(With apologies to Bernie Glassman)
Before I was old enough to remember, I was given a hand-made marionette — a clown — that my mother displayed on the wall of my bedroom. I do not know who gave it to me. But I do know that adults viewed it as a thing of quality and, if not great beauty, at least great craftsmanship.
In the daylight, I could see its merits — it had a certain charm, and I thought that, when I grew more skilled with my own limbs, I might like to know how to make that wooden body (with real silk polka-dot jumpsuit and matching hat!) move with the precision of a live person.
But at night, the little clown haunted me. It radiated a kind of psychic ill-will that could not be fended off with any of the usual talismans: a selection of stuffed animals tucked under the covers and against my body just so.
Sometimes, the hall light illuminated my room enough so that I could make out a shadowy figure against the monochrome wall. Staying awake as long as I could, I watched intently for movement that never came. This anticipation was pure terror. Other times, it was too dark to see anything at all. This was considerably worse.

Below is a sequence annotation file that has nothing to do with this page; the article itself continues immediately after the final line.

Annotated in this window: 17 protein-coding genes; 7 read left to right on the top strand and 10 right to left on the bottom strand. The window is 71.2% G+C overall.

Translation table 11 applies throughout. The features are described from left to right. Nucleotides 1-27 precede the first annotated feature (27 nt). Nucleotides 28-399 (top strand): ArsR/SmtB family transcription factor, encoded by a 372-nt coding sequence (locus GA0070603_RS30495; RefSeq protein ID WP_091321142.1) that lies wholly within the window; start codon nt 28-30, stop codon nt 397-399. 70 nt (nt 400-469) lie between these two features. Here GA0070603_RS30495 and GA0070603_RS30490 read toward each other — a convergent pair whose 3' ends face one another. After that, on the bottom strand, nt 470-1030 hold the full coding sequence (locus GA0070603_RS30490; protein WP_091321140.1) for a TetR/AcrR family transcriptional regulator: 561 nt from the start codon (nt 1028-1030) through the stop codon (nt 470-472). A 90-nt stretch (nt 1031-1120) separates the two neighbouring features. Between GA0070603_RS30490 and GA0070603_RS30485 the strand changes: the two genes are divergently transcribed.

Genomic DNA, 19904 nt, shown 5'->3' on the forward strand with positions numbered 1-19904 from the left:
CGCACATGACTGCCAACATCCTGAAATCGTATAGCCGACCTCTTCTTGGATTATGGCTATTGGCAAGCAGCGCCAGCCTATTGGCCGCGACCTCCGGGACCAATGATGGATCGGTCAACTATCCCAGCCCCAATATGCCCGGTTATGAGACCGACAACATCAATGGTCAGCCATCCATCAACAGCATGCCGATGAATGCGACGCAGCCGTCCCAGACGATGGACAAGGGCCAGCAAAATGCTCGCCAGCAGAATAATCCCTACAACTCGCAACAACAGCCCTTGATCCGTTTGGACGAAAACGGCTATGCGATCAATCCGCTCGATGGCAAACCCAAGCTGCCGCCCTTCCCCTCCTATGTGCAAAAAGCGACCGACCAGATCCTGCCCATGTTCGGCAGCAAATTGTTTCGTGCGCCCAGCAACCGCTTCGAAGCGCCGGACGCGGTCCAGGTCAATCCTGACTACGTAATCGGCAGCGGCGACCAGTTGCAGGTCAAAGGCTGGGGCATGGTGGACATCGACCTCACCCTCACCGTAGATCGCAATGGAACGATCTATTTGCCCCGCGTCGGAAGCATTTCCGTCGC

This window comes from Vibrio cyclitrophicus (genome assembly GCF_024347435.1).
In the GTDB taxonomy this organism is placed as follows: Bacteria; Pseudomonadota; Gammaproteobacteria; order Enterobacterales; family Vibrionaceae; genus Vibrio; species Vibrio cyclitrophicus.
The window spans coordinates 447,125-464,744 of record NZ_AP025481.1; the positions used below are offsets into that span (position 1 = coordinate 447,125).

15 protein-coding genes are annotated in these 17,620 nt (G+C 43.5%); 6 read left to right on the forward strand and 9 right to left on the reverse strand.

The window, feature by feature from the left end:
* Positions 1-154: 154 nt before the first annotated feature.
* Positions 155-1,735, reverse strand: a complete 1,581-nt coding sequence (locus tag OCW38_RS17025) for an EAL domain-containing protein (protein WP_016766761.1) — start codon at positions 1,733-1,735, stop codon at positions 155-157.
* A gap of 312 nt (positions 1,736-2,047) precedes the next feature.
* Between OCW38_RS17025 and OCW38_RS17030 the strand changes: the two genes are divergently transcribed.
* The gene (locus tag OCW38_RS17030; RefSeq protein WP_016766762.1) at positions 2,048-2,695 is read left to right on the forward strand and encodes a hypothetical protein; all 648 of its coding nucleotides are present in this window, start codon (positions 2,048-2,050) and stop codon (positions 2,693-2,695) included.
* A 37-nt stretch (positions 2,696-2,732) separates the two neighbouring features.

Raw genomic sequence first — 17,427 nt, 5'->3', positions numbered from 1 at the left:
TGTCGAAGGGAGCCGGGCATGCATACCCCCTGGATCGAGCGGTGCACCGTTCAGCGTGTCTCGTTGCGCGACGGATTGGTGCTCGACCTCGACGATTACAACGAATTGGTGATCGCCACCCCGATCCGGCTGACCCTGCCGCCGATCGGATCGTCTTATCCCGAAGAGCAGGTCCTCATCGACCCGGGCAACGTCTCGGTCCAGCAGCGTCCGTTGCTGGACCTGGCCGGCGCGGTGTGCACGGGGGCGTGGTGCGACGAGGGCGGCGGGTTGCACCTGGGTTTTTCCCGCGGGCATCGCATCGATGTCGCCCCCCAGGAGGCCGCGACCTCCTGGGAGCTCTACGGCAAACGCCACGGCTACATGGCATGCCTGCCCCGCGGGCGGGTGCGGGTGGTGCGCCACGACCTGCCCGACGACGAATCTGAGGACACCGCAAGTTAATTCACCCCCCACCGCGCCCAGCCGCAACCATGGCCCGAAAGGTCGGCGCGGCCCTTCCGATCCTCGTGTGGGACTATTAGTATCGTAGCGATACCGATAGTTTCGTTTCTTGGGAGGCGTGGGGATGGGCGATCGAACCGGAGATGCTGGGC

I never told my mother how I felt about the marionette. I never once said, “Hey, this thing scares the &$#@ out of me” or “I do not like this horrible toy — please take it away.” It never even occurred to me that I could have any power over my nighttime circumstances. It was just my lot in life to be a child with a possibly (absolutely) evil clown doll hanging on the wall.
And so, the blind spot was both mine and my mother’s — she did not notice; I did not point out. I was held fast in nightly torment.
Like many children, my nighttime fears blossomed into full, complex worlds that did not dissipate for years to come. Perhaps unlike other children, my fears had a carefully hand-painted face and teeny-tiny red pompoms for buttons.
Eventually, we moved out of that house and somehow the marionette became lost. I remember there was speculation that one or two of the packing boxes had mysteriously disappeared. I was grateful for this. Still, my fear of the dark remained for years, and I have never enjoyed the company of clowns.
Sometimes I wonder what nightmare realms my children will encounter. Some I can guess, perhaps. Closets. Strange shadows. Darkness. And the space under the bed (if we ever own beds — we sleep on the floor now, Japanese style). I’m okay with what I can anticipate, the obvious things, those lesser hells I’ve known and escaped.
Other things, though. . . those are the things I’m really afraid of. The things my children won’t — or can’t — tell me.